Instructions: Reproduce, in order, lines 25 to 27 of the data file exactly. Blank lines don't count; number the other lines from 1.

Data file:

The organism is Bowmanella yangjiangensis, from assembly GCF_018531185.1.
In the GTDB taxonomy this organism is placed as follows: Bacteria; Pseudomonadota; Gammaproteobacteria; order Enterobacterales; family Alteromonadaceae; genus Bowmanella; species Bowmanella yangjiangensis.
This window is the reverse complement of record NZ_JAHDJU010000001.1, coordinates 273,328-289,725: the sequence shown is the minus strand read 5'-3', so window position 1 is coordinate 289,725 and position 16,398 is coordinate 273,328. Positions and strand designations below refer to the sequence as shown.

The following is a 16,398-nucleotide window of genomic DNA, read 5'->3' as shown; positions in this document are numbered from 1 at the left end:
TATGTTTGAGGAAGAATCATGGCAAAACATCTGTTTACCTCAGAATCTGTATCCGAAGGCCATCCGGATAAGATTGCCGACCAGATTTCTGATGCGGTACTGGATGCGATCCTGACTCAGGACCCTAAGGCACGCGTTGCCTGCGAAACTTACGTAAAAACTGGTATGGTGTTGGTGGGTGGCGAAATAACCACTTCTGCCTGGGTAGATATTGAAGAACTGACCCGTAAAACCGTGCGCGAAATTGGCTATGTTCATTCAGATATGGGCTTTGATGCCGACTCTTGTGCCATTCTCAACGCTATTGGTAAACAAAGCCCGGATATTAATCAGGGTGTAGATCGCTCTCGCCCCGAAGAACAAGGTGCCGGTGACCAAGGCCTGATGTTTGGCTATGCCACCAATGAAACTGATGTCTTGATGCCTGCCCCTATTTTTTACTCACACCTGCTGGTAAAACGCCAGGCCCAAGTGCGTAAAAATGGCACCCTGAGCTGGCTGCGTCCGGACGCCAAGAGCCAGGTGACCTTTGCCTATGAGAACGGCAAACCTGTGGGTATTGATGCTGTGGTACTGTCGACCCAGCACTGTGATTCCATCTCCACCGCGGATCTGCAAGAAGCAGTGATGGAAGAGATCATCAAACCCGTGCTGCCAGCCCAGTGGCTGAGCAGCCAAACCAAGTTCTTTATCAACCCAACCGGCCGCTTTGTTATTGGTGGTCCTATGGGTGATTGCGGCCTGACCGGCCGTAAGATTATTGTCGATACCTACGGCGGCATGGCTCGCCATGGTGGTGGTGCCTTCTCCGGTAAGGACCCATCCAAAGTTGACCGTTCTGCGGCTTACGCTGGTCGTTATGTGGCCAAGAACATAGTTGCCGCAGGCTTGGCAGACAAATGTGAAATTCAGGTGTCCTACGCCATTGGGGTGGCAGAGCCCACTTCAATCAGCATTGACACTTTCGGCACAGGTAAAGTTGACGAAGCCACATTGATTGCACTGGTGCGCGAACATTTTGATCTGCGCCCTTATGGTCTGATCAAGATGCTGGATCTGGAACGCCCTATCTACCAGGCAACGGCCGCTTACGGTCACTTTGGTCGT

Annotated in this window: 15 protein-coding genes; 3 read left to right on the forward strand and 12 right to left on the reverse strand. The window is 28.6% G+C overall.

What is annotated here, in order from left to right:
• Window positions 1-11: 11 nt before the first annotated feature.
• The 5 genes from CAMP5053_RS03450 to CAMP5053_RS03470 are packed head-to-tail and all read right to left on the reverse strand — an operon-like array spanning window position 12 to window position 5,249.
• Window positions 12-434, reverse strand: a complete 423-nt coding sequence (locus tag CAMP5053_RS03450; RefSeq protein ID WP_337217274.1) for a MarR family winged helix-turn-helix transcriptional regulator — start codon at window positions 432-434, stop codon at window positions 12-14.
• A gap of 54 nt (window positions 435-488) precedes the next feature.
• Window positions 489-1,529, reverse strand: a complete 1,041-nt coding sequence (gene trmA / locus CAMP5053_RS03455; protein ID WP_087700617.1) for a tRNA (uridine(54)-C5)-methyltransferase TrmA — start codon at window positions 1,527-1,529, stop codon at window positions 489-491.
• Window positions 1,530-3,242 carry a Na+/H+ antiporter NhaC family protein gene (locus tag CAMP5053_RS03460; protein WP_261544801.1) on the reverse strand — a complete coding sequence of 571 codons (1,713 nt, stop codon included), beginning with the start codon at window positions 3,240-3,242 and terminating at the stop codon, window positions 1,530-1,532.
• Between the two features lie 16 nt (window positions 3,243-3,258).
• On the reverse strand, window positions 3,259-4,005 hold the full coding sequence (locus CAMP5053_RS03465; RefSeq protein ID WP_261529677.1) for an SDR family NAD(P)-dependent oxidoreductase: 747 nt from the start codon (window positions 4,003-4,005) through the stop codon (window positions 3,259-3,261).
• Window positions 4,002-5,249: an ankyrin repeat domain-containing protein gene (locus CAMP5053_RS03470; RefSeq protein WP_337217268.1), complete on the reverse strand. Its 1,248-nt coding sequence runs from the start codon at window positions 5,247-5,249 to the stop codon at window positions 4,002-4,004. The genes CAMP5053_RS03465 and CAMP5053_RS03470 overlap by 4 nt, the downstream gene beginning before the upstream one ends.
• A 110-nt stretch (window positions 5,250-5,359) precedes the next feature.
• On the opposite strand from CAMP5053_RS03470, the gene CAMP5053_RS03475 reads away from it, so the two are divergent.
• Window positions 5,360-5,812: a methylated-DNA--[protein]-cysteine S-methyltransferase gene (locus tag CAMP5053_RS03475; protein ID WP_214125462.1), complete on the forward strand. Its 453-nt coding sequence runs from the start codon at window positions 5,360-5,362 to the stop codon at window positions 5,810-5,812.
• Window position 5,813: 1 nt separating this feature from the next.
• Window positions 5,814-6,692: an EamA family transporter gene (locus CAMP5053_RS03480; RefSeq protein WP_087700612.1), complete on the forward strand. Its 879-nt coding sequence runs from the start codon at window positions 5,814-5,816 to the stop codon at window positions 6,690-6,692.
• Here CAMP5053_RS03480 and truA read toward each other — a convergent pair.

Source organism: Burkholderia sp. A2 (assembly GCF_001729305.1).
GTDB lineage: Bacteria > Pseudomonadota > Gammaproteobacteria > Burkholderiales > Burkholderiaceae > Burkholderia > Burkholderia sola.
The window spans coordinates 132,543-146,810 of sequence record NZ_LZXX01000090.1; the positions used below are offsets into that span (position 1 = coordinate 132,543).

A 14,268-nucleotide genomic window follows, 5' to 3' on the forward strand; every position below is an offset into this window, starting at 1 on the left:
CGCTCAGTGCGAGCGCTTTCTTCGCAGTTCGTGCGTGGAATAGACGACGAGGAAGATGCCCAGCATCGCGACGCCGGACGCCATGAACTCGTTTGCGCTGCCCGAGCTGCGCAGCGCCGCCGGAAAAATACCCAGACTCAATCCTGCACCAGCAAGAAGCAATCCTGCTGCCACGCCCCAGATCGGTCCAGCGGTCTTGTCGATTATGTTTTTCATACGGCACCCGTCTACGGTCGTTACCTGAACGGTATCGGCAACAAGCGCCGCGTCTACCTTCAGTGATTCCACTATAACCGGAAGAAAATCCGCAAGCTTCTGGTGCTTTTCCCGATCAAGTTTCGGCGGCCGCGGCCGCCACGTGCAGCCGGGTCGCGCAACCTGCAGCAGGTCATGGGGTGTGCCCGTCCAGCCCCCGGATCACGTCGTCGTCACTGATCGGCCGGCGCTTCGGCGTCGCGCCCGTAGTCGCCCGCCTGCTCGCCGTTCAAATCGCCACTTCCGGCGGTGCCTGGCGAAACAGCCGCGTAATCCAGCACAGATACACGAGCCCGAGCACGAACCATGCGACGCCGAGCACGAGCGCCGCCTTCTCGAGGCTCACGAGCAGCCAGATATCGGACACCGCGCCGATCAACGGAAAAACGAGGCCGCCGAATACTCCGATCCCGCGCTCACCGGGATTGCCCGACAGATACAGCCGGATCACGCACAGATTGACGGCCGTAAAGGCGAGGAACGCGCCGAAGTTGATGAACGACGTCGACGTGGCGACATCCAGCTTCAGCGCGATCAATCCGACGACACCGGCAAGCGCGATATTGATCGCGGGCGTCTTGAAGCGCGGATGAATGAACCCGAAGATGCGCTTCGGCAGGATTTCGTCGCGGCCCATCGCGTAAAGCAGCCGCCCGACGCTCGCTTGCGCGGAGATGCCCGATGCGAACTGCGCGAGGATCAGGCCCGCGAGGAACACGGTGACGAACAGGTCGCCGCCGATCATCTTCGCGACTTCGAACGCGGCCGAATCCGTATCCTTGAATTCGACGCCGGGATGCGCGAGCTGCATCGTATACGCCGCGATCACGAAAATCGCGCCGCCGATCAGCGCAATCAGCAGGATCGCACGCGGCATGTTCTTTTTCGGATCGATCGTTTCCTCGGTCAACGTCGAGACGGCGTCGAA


The window spans coordinates 132,543-146,810 of sequence record NZ_LZXX01000090.1; the positions used below are offsets into that span (position 1 = coordinate 132,543).

A 14,268-nucleotide genomic window follows, 5' to 3' on the forward strand; every position below is an offset into this window, starting at 1 on the left:
CGCTCAGTGCGAGCGCTTTCTTCGCAGTTCGTGCGTGGAATAGACGACGAGGAAGATGCCCAGCATCGCGACGCCGGACGCCATGAACTCGTTTGCGCTGCCCGAGCTGCGCAGCGCCGCCGGAAAAATACCCAGACTCAATCCTGCACCAGCAAGAAGCAATCCTGCTGCCACGCCCCAGATCGGTCCAGCGGTCTTGTCGATTATGTTTTTCATACGGCACCCGTCTACGGTCGTTACCTGAACGGTATCGGCAACAAGCGCCGCGTCTACCTTCAGTGATTCCACTATAACCGGAAGAAAATCCGCAAGCTTCTGGTGCTTTTCCCGATCAAGTTTCGGCGGCCGCGGCCGCCACGTGCAGCCGGGTCGCGCAACCTGCAGCAGGTCATGGGGTGTGCCCGTCCAGCCCCCGGATCACGTCGTCGTCACTGATCGGCCGGCGCTTCGGCGTCGCGCCCGTAGTCGCCCGCCTGCTCGCCGTTCAAATCGCCACTTCCGGCGGTGCCTGGCGAAACAGCCGCGTAATCCAGCACAGATACACGAGCCCGAGCACGAACCATGCGACGCCGAGCACGAGCGCCGCCTTCTCGAGGCTCACGAGCAGCCAGATATCGGACACCGCGCCGATCAACGGAAAAACGAGGCCGCCGAATACTCCGATCCCGCGCTCACCGGGATTGCCCGACAGATACAGCCGGATCACGCACAGATTGACGGCCGTAAAGGCGAGGAACGCGCCGAAGTTGATGAACGACGTCGACGTGGCGACATCCAGCTTCAGCGCGATCAATCCGACGACACCGGCAAGCGCGATATTGATCGCGGGCGTCTTGAAGCGCGGATGAATGAACCCGAAGATGCGCTTCGGCAGGATTTCGTCGCGGCCCATCGCGTAAAGCAGCCGCCCGACGCTCGCTTGCGCGGAGATGCCCGATGCGAACTGCGCGAGGATCAGGCCCGCGAGGAACACGGTGACGAACAGGTCGCCGCCGATCATCTTCGCGACTTCGAACGCGGCCGAATCCGTATCCTTGAATTCGACGCCGGGATGCGCGAGCTGCATCGTATACGCCGCGATCACGAAAATCGCGCCGCCGATCAGCGCAATCAGCAGGATCGCACGCGGCATGTTCTTTTTCGGATCGATCGTTTCCTCGGTCAACGTCGAGACGGCGTCGAA